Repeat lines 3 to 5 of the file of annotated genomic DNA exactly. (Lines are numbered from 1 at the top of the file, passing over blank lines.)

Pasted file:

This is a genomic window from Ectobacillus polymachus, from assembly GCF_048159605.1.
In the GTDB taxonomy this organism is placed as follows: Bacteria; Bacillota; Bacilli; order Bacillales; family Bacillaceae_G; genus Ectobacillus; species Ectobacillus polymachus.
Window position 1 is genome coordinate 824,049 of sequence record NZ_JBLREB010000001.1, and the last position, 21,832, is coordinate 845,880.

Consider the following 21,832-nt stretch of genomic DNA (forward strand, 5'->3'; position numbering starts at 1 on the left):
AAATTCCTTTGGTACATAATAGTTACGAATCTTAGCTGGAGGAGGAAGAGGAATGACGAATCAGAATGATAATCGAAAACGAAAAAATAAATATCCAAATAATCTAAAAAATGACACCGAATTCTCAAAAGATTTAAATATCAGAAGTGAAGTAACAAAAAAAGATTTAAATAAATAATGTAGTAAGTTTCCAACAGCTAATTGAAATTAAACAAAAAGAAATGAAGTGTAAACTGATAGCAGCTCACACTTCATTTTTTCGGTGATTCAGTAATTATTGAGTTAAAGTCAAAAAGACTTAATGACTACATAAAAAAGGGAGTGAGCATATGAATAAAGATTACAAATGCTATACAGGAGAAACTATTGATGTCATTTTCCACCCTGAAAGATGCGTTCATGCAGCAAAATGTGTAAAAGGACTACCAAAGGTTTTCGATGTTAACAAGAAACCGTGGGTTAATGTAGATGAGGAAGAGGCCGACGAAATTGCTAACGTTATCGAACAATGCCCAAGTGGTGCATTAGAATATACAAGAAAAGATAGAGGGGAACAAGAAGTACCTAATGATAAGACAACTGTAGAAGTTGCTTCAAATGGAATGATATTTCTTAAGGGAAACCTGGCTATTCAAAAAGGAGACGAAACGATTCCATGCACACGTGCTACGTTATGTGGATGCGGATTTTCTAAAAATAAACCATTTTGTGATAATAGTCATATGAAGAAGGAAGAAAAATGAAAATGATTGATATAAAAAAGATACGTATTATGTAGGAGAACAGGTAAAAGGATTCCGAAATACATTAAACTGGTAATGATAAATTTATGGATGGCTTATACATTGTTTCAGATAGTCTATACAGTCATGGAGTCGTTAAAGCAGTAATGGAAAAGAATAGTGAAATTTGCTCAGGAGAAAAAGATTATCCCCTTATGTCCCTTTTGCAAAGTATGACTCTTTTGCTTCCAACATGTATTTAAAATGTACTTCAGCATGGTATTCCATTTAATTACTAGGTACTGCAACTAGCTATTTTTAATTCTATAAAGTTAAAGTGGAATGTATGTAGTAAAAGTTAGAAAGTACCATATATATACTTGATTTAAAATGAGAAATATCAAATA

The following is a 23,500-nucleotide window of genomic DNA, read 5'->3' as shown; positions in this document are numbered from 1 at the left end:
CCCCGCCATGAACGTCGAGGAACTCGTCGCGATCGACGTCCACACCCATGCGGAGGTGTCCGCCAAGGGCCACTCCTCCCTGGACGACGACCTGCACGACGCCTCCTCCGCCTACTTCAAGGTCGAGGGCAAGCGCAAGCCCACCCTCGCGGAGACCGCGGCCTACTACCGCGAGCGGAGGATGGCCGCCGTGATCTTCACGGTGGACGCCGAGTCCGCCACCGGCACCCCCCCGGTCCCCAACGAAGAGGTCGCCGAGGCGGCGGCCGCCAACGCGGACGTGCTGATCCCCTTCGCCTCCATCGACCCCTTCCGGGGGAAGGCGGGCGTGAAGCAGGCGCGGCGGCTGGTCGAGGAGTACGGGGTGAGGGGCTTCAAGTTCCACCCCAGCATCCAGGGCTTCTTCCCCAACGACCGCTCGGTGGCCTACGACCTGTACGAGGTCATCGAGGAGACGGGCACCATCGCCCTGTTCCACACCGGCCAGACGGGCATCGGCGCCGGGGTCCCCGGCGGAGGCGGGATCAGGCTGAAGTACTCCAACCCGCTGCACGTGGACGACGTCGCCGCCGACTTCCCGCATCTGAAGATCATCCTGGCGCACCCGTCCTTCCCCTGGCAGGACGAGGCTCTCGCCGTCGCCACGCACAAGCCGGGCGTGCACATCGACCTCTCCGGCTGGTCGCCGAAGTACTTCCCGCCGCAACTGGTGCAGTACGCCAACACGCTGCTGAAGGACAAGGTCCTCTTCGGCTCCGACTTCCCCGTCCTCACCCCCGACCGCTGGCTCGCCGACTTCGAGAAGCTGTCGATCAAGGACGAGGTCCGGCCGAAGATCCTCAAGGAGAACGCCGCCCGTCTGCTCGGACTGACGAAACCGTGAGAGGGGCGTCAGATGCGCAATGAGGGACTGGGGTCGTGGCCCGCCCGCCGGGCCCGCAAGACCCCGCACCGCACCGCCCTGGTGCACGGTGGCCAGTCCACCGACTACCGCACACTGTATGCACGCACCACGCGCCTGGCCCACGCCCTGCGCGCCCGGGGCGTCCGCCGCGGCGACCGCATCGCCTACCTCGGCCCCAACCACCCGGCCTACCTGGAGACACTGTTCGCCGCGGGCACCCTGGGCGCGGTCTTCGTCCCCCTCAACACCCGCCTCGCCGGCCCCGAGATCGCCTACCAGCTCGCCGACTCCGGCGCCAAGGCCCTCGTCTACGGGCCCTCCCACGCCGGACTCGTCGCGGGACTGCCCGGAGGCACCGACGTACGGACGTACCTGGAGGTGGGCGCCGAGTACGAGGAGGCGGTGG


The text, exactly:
Window position 1 is genome coordinate 824,049 of sequence record NZ_JBLREB010000001.1, and the last position, 21,832, is coordinate 845,880.

Consider the following 21,832-nt stretch of genomic DNA (forward strand, 5'->3'; position numbering starts at 1 on the left):
AAATTCCTTTGGTACATAATAGTTACGAATCTTAGCTGGAGGAGGAAGAGGAATGACGAATCAGAATGATAATCGAAAACGAAAAAATAAATATCCAAATAATCTAAAAAATGACACCGAATTCTCAAAAGATTTAAATATCAGAAGTGAAGTAACAAAAAAAGATTTAAATAAATAATGTAGTAAGTTTCCAACAGCTAATTGAAATTAAACAAAAAGAAATGAAGTGTAAACTGATAGCAGCTCACACTTCATTTTTTCGGTGATTCAGTAATTATTGAGTTAAAGTCAAAAAGACTTAATGACTACATAAAAAAGGGAGTGAGCATATGAATAAAGATTACAAATGCTATACAGGAGAAACTATTGATGTCATTTTCCACCCTGAAAGATGCGTTCATGCAGCAAAATGTGTAAAAGGACTACCAAAGGTTTTCGATGTTAACAAGAAACCGTGGGTTAATGTAGATGAGGAAGAGGCCGACGAAATTGCTAACGTTATCGAACAATGCCCAAGTGGTGCATTAGAATATACAAGAAAAGATAGAGGGGAACAAGAAGTACCTAATGATAAGACAACTGTAGAAGTTGCTTCAAATGGAATGATATTTCTTAAGGGAAACCTGGCTATTCAAAAAGGAGACGAAACGATTCCATGCACACGTGCTACGTTATGTGGATGCGGATTTTCTAAAAATAAACCATTTTGTGATAATAGTCATATGAAGAAGGAAGAAAAATGAAAATGATTGATATAAAAAAGATACGTATTATGTAGGAGAACAGGTAAAAGGATTCCGAAATACATTAAACTGGTAATGATAAATTTATGGATGGCTTATACATTGTTTCAGATAGTCTATACAGTCATGGAGTCGTTAAAGCAGTAATGGAAAAGAATAGTGAAATTTGCTCAGGAGAAAAAGATTATCCCCTTATGTCCCTTTTGCAAAGTATGACTCTTTTGCTTCCAACATGTATTTAAAATGTACTTCAGCATGGTATTCCATTTAATTACTAGGTACTGCAACTAGCTATTTTTAATTCTATAAAGTTAAAGTGGAATGTATGTAGTAAAAGTTAGAAAGTACCATATATATACTTGATTTAAAATGAGAAATATCAAATA